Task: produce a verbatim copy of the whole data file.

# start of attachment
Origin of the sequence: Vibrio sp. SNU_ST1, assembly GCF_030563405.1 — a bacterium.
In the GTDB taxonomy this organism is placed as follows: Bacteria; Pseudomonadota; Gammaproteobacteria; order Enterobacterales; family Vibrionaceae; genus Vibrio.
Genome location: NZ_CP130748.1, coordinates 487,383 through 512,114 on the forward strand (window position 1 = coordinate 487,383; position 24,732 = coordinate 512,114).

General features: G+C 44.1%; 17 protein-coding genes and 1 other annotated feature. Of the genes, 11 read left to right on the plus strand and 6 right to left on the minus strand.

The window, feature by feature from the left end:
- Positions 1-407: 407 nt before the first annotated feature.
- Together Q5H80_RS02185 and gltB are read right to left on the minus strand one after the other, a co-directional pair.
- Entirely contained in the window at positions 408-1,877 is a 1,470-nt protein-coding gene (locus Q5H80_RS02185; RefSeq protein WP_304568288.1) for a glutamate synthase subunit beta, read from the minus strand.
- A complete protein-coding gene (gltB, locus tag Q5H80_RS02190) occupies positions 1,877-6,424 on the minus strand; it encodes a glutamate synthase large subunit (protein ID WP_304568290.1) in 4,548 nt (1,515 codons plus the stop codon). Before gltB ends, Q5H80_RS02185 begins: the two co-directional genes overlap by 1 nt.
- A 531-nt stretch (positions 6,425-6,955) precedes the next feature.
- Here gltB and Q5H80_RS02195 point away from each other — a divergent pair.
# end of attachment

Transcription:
Origin of the sequence: Vibrio sp. SNU_ST1, assembly GCF_030563405.1 — a bacterium.
In the GTDB taxonomy this organism is placed as follows: Bacteria; Pseudomonadota; Gammaproteobacteria; order Enterobacterales; family Vibrionaceae; genus Vibrio.
Genome location: NZ_CP130748.1, coordinates 487,383 through 512,114 on the forward strand (window position 1 = coordinate 487,383; position 24,732 = coordinate 512,114).

General features: G+C 44.1%; 17 protein-coding genes and 1 other annotated feature. Of the genes, 11 read left to right on the plus strand and 6 right to left on the minus strand.

The window, feature by feature from the left end:
- Positions 1-407: 407 nt before the first annotated feature.
- Together Q5H80_RS02185 and gltB are read right to left on the minus strand one after the other, a co-directional pair.
- Entirely contained in the window at positions 408-1,877 is a 1,470-nt protein-coding gene (locus Q5H80_RS02185; RefSeq protein WP_304568288.1) for a glutamate synthase subunit beta, read from the minus strand.
- A complete protein-coding gene (gltB, locus tag Q5H80_RS02190) occupies positions 1,877-6,424 on the minus strand; it encodes a glutamate synthase large subunit (protein ID WP_304568290.1) in 4,548 nt (1,515 codons plus the stop codon). Before gltB ends, Q5H80_RS02185 begins: the two co-directional genes overlap by 1 nt.
- A 531-nt stretch (positions 6,425-6,955) precedes the next feature.
- Here gltB and Q5H80_RS02195 point away from each other — a divergent pair.